Tropical Coral Reefs & Changing Oceans Image Courtesy NOAA Dept. of Commerce Photographer Dr. Dwayne Meadows

Tropical Coral Reefs & Changing Oceans

As soon as the divers venture from the shadow of the ship floating above, a cloud of tropical fishes surround them.  Bright purple, black, green and yellow, they dart around like bees in a hive.  Large blue parrotfishes wander through and lazily bite off bits of corals with their parrot-like beaks.  Wary of the looming shape of the divers, small nemo fish burrow between the poisonous tentacles of their protective anemones while the large head of a moray eel peaks out from the entrance to its lair, its mouth open in threat.  Down in the sand, a few sea cucumbers avoid a sea urchin’s black spikes as they make their way slowly along the seafloor. And, a blue-spotted ray, half-buried in the sand, lies waiting nearby while colorful sponges peak out like chimneys from amongst the coral.  Elaborate, three-dimensional structures, the coral species outgrow each other as they compete for space in the sunlight.  The divers, awed by such display of color and motion, could be forgiven for believing tropical oceans to be ebullient with life.  The truth is actually the opposite.

Sadly, the extraordinarily high levels of productivity in coral reefs are not the norm in tropical oceans.  Undersea visibility gives it away because one can only see through water when it is empty, when not much is living in it.  Colder and nutrient-rich waters at higher latitudes support life in huge numbers – where divers cannot usually see far.  In contrast, warm and clear waters off beaches of white sand and scattered palm trees, so often featured on holiday postcards, are mostly dead.  True oases in an empty water desert, coral reefs flourish where they do through clever natural engineering.  Thanks to microscopic algae living within their tissues, corals receive most of their energy directly from the sun itself.  Nutrients are a scarce commodity in tropical waters.  And, the coral ecosystem excels at recycling and reusing its limited resources with hundreds of animal and plant species playing different roles in a delicate balancing act.  It all works extremely well.  With a biodiversity rivaling tropical rainforests, their land counterpart, coral reefs are home to nearly one-third of all marine living creatures.  Their future, and that of their inhabitants, is currently in jeopardy.

Threats to Coral Reefs

Photo courtesy NOAA Dept. of Commerce Photographer Julie Bedford

Photo courtesy NOAA Dept. of Commerce Photographer Julie Bedford

Approximately 20 percent of the world’s coral reef ecosystems have already been lost.  Confined to clear and shallow waters, coral reefs are vulnerable to a range of pressures, both human and natural.  Overfishing, pollution, increased sedimentation and disease have already taken their toll.  In the 1980s a combination of overfishing and pollution had so weakened Caribbean reef ecosystems that when a natural disease struck sea urchins – one of the few herbivores remaining after fish populations had declined – algae took over many reefs.  Corals compete with algae for control of the seafloor, and herbivore grazing is essential for keeping algae at bay.  Scientists believe that once control has been relinquished and the ecosystem has shifted to dominance by algae, it will not be easy for corals to claim it back.  In many tropical countries, and despite laws trying to prevent it, fishermen still throw dynamite into the waters, killing fish and, at the same time, destroying their ecosystem.  This, then, becomes home to the next generation – a place where no one will have a chance to catch fish.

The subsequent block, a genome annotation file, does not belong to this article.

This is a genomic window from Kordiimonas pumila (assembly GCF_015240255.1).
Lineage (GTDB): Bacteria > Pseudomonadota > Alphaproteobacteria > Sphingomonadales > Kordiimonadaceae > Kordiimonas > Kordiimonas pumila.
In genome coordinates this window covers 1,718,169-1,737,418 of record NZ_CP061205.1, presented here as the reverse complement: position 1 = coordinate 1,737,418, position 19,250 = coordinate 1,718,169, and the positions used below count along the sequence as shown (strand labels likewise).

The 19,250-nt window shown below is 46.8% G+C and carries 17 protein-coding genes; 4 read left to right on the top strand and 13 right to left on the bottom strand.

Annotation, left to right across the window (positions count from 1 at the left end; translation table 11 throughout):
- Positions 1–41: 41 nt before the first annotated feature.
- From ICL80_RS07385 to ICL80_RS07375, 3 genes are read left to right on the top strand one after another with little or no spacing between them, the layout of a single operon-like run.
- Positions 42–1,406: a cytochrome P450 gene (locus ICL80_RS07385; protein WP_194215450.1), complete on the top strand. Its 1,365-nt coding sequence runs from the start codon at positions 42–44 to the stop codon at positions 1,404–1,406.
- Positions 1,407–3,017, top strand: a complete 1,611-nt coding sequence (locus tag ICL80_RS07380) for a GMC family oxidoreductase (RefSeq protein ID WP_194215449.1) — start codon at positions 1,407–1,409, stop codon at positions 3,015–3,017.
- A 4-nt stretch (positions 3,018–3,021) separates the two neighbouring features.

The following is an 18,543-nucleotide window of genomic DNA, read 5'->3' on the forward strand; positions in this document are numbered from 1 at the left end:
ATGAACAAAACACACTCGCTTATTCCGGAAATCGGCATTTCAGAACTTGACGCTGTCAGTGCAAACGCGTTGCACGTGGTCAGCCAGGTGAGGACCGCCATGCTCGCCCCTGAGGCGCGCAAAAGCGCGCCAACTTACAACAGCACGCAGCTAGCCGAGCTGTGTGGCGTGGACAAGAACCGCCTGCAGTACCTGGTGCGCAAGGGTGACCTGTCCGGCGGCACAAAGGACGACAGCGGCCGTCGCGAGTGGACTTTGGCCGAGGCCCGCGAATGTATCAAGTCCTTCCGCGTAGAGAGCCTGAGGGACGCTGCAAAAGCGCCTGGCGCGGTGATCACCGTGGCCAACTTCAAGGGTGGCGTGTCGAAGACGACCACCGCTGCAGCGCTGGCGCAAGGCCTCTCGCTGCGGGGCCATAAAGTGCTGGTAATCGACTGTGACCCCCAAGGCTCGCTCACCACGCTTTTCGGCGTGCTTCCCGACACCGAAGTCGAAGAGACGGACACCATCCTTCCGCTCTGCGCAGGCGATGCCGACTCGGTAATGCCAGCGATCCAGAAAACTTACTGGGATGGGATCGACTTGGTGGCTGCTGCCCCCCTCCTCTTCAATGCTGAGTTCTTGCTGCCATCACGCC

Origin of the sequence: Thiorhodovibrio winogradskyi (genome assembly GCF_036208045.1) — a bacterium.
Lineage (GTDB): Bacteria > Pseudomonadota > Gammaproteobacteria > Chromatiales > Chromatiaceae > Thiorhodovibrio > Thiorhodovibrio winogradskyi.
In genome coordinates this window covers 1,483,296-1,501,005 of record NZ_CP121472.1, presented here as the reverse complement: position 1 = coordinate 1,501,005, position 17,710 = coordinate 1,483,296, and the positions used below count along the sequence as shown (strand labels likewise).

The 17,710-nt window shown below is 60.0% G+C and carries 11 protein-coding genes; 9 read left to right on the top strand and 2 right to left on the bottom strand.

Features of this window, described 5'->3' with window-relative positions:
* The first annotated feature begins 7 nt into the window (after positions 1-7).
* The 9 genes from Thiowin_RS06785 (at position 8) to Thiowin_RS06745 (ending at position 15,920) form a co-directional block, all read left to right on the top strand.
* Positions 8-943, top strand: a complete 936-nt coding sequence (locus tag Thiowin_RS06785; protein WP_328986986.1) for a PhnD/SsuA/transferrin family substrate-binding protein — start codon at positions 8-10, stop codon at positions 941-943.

Other fishermen dive down to release poisonous cyanide amongst corals, killing them, the fish nearby and everything else that comes in contact with it.  And, ship anchors dropped carelessly routinely destroy centuries-old coral colonies.  Perhaps more insidiously, conversion of many wild areas to farmland is resulting in increased sedimentation and pollution, which is brought by rivers into oceans and affects coastal ecosystems.  In the Great Barrier Reef off Australia’s coast, outbreaks of a predatory starfish – the Crown of Thorns – have been causing mass mortality of corals since the 1960s.  Already weakened by human pressures, coral colonies are often unable to recover.  The significant global decline in recent decades has placed one in three known coral species at critical risk of extinction.  Now, the global threat of climate change is growing to dominate above all others.

Canaries in the Climate Change Coalmine

Not so long ago, coal miners used to take caged canaries down into mines as an early warning system of the presence of toxic gases.  As long as the bird kept singing, miners knew the air was safe to breathe while a dead canary prompted an immediate evacuation.  Today it is coral reefs that are playing a similar role in the coalmine of anthropogenic climate change.  Burning of fossil fuels is releasing CO2 to the atmosphere at a rate likely unprecedented in the history of the planet and creating a period of rapidly shifting conditions in oceans.  Part of the CO2 remains in the atmosphere and captures some of the heat radiated by Earth in a process known as “greenhouse” warming.  Another part dissolves into oceans and reacts with water to produce carbonic acid, giving rise to a series of chemical reactions resulting in increased levels of surface water acidity.  These two threats, warming and acidification, combine to threaten the survival of coral reef ecosystems everywhere.